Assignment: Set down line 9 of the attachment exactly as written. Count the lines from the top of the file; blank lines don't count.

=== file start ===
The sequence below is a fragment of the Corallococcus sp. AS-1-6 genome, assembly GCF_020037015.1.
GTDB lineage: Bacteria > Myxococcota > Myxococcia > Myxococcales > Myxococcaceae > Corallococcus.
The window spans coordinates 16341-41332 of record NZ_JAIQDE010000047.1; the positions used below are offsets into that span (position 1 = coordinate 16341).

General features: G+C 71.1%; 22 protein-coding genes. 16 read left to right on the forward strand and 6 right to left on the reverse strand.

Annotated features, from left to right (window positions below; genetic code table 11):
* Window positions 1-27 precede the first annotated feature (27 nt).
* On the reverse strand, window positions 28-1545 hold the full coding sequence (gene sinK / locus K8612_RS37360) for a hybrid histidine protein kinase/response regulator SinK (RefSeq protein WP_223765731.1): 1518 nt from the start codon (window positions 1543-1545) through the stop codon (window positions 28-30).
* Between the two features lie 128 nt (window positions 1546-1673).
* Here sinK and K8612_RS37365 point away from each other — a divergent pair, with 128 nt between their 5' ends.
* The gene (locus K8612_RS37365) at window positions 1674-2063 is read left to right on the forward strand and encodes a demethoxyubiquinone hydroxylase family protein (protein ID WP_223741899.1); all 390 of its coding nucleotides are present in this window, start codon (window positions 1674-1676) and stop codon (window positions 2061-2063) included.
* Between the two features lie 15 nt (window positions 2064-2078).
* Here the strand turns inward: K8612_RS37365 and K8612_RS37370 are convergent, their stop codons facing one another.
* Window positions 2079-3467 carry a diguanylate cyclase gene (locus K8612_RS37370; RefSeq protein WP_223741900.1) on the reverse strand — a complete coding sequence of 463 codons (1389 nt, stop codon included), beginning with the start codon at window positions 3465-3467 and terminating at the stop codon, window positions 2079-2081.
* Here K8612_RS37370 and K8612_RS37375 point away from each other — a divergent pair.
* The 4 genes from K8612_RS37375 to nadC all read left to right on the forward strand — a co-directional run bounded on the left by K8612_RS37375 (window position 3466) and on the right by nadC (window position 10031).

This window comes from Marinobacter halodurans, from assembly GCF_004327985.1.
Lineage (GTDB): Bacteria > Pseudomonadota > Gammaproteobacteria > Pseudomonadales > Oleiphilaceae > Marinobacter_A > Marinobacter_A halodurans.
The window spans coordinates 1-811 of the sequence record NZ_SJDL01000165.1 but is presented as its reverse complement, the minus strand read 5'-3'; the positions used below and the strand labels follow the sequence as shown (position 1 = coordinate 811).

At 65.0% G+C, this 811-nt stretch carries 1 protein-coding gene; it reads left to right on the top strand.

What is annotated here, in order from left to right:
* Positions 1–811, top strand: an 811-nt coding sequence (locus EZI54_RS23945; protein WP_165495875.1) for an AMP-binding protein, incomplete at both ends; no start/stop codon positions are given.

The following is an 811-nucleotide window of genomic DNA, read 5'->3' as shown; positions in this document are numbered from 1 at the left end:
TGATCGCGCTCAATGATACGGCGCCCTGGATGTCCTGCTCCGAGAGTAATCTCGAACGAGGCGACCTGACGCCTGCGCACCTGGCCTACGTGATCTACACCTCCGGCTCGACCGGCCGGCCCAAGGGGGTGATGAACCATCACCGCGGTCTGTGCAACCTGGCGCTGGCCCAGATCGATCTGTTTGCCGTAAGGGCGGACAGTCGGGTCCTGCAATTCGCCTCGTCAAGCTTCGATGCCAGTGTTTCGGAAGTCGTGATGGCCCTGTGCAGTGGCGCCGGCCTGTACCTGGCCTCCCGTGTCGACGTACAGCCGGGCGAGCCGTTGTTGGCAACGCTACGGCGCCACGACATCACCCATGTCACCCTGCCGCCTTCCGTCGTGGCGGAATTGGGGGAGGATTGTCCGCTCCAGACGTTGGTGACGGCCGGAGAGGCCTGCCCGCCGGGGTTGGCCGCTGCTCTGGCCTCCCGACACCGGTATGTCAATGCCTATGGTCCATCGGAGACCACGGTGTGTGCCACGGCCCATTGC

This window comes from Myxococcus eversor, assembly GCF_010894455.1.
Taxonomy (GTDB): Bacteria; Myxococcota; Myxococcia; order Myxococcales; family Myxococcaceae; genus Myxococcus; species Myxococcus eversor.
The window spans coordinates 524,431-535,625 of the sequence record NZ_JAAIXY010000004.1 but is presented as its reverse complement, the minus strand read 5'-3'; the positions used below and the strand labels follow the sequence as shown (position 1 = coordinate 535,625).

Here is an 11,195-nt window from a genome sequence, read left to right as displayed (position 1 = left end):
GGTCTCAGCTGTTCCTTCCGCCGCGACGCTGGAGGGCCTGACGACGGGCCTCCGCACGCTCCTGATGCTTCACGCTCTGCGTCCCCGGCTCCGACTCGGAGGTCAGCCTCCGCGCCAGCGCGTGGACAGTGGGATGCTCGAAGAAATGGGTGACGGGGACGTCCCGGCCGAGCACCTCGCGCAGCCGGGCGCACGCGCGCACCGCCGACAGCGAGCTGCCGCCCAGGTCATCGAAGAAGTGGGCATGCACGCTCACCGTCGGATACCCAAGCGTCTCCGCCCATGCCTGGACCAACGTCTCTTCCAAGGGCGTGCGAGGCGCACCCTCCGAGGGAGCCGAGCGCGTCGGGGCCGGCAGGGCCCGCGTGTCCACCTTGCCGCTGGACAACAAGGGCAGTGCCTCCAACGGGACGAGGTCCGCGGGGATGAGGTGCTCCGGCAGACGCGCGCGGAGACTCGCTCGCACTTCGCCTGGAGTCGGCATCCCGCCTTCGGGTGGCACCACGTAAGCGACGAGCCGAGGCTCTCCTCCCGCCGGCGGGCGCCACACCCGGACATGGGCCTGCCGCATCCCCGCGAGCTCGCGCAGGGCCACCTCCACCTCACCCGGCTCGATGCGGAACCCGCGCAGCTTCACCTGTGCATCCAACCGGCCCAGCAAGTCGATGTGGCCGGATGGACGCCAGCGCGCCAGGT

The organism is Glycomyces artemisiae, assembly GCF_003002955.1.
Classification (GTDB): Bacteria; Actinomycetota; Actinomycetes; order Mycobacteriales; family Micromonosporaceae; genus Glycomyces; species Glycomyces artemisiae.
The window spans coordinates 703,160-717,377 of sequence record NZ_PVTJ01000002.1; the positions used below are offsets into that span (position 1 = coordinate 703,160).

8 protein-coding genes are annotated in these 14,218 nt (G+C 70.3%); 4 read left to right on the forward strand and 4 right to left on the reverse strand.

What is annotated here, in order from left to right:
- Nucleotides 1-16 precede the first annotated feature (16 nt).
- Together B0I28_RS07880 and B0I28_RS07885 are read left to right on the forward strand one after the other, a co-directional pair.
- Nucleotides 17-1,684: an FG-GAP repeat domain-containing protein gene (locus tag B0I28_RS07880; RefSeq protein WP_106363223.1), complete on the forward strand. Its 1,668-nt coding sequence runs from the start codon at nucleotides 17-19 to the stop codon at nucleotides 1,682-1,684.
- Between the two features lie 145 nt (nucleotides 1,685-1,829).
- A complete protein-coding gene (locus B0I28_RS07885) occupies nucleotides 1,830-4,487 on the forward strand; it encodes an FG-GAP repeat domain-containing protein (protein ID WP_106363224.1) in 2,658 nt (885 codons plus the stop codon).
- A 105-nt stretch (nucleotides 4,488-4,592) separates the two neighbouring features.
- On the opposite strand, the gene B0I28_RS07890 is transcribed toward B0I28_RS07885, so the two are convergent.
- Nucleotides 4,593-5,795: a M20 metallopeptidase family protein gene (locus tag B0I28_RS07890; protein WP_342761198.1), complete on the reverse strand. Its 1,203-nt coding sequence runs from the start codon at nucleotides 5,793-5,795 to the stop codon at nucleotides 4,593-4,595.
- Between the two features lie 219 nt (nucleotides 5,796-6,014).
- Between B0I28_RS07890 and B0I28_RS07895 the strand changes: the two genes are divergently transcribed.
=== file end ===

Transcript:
* Here sinK and K8612_RS37365 point away from each other — a divergent pair, with 128 nt between their 5' ends.